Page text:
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Lions and Japan primed for tour warmup at Murrayfield

·3-min read

EDINBURGH, Scotland (AP) — The last time the British and Irish Lions had a home game, they overlooked it.

It was 2005, and Clive Woodward's Lions were focused on touring New Zealand. Their Argentina opponents arrived in Cardiff for the tour warmup without 26 first-choice players. The Pumas wanted to prove themselves and humbled the Lions, who needed a late Jonny Wilkinson penalty from the sideline to escape with a 25-25 draw.

Lessons were learned, and Warren Gatland has been determined to ensure the mistakes of 2005 aren’t repeated on Saturday in Edinburgh.

Japan agreed to warm up the Lions before they head to South Africa for an eight-match tour that is two matches shorter than the previous tour, in 2017 to New Zealand. Given a reduced lead-in to the test series against the world champion Springboks, the Lions’ first ever match with Japan has importance in developing cohesion and confidence.

The unavailability of about 10 Lions in various club playoffs made Gatland choose combinations to retain a measure of instinctiveness between players from England, Ireland, Scotland, and Wales.

Even after the late withdrawals of injured but recovering Scottish forwards Hamish Watson and Zander Fagerson, the tight five features two Irish and two Welsh including captain Alun Wyn Jones, two Irish loose forwards, the Irish midfield of Robbie Henshaw and Bundee Aki, and Welshmen Josh Adams and Liam Williams at the back.

Henshaw and Aki brighten up Gatland, who knows they’ve been a double act for seven years. Aki is one of the new Lions, the barger with subtle skills that Gatland appreciates, and the coach describes Henshaw as maturing into the Six Nations' outstanding midfielder. They have the first chance to impress.

"We're expecting a lot from those two and I think they're expecting a lot from themselves, too,” Gatland said.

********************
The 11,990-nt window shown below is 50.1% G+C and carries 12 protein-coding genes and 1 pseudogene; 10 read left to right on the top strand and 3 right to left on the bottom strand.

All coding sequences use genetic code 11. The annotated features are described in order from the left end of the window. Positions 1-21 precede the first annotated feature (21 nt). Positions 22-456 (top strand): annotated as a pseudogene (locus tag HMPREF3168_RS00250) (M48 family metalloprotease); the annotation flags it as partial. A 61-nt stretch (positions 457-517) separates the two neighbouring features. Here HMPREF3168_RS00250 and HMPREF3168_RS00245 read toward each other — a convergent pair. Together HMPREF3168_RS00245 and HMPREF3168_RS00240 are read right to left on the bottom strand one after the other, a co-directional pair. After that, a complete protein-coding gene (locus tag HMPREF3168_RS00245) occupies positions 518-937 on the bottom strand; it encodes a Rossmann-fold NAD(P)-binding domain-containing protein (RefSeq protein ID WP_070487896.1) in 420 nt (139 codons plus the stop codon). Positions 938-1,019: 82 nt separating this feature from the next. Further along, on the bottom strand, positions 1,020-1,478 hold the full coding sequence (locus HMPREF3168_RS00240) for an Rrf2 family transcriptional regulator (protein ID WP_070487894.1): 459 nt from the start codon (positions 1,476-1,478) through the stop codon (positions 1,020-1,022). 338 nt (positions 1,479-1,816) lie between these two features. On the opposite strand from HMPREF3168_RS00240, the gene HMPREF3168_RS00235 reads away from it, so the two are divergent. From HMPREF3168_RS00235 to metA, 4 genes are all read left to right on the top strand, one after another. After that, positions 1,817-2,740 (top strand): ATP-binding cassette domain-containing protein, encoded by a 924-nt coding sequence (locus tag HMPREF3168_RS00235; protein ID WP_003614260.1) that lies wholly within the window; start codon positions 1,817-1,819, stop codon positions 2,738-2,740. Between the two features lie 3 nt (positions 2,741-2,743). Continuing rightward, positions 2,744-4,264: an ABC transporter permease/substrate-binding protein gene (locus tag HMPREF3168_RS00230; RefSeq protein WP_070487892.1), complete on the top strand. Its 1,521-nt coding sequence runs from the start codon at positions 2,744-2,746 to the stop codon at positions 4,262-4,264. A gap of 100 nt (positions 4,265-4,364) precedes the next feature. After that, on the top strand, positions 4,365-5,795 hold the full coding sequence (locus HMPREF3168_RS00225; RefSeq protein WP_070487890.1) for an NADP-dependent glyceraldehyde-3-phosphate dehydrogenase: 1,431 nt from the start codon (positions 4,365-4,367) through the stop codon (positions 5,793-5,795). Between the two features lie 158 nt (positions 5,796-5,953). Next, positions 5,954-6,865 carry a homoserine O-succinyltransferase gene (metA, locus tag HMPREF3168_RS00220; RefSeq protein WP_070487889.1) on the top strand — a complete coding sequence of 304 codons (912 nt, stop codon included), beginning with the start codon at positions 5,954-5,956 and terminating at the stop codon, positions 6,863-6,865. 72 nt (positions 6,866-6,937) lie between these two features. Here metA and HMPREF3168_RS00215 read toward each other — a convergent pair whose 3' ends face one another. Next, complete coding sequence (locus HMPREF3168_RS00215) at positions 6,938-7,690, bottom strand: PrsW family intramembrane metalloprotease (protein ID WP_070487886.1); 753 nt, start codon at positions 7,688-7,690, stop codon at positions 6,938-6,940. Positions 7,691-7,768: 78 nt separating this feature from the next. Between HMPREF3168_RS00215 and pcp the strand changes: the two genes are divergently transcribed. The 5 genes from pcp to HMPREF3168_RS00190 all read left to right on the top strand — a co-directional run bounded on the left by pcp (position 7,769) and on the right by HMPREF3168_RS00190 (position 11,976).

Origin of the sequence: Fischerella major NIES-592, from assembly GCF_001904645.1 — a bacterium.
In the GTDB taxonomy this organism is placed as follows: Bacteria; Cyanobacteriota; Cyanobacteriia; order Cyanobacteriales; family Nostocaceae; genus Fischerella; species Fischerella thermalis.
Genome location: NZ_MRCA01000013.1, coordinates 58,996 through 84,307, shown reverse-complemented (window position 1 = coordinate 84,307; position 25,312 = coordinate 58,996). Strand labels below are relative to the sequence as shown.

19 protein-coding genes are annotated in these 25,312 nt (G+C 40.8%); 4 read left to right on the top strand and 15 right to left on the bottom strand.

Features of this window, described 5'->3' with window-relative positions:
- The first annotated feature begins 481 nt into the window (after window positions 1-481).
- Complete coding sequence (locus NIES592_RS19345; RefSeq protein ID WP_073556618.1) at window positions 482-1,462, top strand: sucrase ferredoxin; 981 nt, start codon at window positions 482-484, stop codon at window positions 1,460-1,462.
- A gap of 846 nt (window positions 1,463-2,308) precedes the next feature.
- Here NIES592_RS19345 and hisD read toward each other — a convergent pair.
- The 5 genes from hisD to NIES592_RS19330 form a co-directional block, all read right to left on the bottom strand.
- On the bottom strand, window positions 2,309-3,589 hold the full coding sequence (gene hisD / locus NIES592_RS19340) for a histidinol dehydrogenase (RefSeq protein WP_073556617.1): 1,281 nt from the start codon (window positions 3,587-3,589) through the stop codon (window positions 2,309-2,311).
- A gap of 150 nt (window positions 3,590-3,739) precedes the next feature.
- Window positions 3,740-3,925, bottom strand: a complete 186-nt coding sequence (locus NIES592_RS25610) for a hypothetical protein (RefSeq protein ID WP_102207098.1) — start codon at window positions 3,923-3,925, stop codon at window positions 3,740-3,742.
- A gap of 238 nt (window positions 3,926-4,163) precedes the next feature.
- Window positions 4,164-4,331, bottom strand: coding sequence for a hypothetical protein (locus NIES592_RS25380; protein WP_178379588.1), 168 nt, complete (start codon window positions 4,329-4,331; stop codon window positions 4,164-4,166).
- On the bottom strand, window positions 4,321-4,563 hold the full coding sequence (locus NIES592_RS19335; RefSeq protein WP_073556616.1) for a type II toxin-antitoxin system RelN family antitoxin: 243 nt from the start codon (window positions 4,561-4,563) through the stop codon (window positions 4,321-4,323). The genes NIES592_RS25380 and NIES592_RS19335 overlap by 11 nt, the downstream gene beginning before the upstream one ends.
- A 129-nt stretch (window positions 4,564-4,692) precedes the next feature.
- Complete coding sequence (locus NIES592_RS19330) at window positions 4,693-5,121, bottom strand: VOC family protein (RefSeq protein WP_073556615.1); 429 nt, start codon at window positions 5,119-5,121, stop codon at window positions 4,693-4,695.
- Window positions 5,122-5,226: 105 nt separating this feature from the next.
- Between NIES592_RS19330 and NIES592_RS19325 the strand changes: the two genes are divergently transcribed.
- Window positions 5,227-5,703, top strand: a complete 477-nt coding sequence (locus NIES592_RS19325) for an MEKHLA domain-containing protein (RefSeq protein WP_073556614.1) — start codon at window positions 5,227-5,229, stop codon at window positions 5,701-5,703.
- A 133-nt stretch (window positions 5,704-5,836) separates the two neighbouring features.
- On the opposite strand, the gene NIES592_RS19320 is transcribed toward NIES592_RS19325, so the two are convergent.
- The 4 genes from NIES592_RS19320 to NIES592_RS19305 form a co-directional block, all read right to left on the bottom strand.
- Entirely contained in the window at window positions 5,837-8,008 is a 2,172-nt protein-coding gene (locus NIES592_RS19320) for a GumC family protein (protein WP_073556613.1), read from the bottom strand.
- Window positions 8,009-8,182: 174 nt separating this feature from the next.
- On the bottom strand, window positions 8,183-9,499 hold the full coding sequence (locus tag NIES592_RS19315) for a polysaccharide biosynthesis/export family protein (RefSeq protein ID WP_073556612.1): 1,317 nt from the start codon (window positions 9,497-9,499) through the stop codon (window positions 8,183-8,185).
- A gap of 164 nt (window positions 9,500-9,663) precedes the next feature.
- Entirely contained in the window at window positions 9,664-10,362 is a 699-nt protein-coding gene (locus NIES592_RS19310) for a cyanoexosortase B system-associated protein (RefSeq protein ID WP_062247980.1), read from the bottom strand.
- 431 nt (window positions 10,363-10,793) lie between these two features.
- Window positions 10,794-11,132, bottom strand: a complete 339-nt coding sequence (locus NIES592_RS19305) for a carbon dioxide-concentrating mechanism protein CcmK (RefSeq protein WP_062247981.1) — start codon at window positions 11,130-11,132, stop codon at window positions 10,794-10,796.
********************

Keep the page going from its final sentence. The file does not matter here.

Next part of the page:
The updated starting XV features seven Irish, six Welsh, and two Scots to keep the limited crowd of 16,500 happy at Murrayfield. The reserves include five Englishmen.

To Gatland, playing well is just as important as winning.

“We'll be a little rusty as we're trying to put in layers in what we want to achieve,” he said. ”Getting calls and getting familiar with each other, we know that's going to take some time. These players get a chance to start this tour on the right foot. But it's an important job for the whole squad that we go out there and put in a good performance.”

The Lions aren’t expecting Japan to play like South Africa, but the Japanese have South African-type ambitions to boss the set-pieces and breakdowns.

They had a warmup two weeks ago, their first match in 20 months. The Sunwolves, Japan's former Super Rugby team, reformed one last time and dominated Japan for 50 minutes. Japan finally clicked after an hour and scored four tries to win 32-17.

The Japanese consider the Lions matchup a major honor. An experienced team has been picked. It hasn’t come this far to roll over.

"Huge significance for Japanese rugby and the team,” was how coach Jamie Joseph described the match.

They aren’t overlooking it.



British and Irish Lions: Liam Williams, Josh Adams, Robbie Henshaw, Bundee Aki, Duhan van der Merwe, Dan Biggar, Conor Murray; Jack Conan, Justin Tipruic, Tadhg Beirne, Alun Wyn Jones (captain), Iain Henderson, Tadhg Furlong, Ken Owens, Rory Sutherland. Reserves: Jamie George, Wyn Jones, Kyle Sinckler, Courtney Lawes, Taulupe Faletau, Ali Price, Owen Farrell, Anthony Watson.

Japan: Ryohei Yamanaka, Kotaro Matsushima, Timothy Lafaele, Ryoto Nakamura, Siosaia Fifita, Yu Tamura, Kaito Shigeno; Amanaki Lelei Mafi, Pieter Labuschagne, Michael Leitch (captain), James Moore,Wimpie van der Walt, Jiwon Koo, Atsushi Sakate, Keita Inagaki. Reserves: Kosuke Horikoshi, Craig Millar, Asaeli Ai Valu, Jack Cornelsen, Kazuki Himeno, Tevita Tatafu, Naoto Saito, Rikiya Matsuda.

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